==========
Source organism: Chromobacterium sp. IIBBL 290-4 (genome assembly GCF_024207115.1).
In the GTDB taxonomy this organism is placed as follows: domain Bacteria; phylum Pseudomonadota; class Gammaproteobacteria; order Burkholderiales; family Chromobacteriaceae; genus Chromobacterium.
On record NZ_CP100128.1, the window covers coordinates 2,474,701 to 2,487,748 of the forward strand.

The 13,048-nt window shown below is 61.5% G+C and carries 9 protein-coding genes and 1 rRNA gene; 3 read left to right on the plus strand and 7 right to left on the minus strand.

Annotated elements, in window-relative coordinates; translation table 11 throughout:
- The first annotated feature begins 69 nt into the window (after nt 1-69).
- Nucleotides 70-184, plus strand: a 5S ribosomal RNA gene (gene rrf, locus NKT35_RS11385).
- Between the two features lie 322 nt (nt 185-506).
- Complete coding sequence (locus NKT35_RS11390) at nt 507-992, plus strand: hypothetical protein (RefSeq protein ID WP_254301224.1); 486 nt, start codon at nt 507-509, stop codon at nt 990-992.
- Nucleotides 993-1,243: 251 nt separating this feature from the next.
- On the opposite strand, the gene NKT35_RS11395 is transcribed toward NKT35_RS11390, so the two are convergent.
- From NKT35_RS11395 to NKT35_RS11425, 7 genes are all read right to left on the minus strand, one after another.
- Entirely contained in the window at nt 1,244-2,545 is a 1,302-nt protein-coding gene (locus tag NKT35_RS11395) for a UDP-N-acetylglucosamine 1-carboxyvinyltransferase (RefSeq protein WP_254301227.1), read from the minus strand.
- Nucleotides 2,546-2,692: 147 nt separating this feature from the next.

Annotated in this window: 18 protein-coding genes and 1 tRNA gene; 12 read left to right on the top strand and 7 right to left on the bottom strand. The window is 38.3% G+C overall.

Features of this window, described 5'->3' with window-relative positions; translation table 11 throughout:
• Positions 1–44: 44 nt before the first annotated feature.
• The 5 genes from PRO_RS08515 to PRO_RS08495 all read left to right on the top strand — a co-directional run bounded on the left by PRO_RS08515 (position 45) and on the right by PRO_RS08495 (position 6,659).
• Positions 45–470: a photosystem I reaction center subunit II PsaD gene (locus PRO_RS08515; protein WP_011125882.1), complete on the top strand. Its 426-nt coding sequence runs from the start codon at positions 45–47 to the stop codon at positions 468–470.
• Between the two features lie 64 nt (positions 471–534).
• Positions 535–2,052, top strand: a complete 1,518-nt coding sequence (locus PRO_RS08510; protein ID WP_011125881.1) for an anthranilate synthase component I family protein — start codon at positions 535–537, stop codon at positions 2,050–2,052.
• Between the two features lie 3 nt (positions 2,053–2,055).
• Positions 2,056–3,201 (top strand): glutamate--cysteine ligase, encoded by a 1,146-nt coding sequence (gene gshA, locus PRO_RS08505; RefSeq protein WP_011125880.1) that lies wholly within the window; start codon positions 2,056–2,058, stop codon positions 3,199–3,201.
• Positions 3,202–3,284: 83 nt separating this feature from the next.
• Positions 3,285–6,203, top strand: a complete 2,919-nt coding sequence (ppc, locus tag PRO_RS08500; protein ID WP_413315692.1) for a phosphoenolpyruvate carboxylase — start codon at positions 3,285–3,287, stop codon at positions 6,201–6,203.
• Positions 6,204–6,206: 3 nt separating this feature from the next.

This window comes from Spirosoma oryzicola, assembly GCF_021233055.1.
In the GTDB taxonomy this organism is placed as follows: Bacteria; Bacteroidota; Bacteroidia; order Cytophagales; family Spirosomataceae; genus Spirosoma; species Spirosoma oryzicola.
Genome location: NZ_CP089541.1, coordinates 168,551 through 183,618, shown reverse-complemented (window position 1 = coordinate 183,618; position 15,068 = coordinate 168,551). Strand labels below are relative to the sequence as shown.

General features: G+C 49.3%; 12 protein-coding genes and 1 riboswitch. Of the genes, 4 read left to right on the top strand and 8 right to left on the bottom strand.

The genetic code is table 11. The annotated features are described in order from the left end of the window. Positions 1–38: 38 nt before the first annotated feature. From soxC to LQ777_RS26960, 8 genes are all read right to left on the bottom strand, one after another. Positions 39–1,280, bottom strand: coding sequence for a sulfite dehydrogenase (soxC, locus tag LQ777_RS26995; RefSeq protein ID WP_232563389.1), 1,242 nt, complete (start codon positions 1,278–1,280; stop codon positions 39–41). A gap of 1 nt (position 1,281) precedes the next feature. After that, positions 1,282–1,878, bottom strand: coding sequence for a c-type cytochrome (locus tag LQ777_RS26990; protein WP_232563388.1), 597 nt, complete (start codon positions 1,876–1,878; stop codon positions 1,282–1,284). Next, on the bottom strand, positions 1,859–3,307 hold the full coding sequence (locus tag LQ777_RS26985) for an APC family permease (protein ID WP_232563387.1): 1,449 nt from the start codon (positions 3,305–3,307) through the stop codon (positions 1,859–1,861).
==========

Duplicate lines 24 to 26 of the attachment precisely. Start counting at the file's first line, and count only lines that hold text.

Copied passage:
• Positions 3,202–3,284: 83 nt separating this feature from the next.
• Positions 3,285–6,203, top strand: a complete 2,919-nt coding sequence (ppc, locus tag PRO_RS08500; protein ID WP_413315692.1) for a phosphoenolpyruvate carboxylase — start codon at positions 3,285–3,287, stop codon at positions 6,201–6,203.
• Positions 6,204–6,206: 3 nt separating this feature from the next.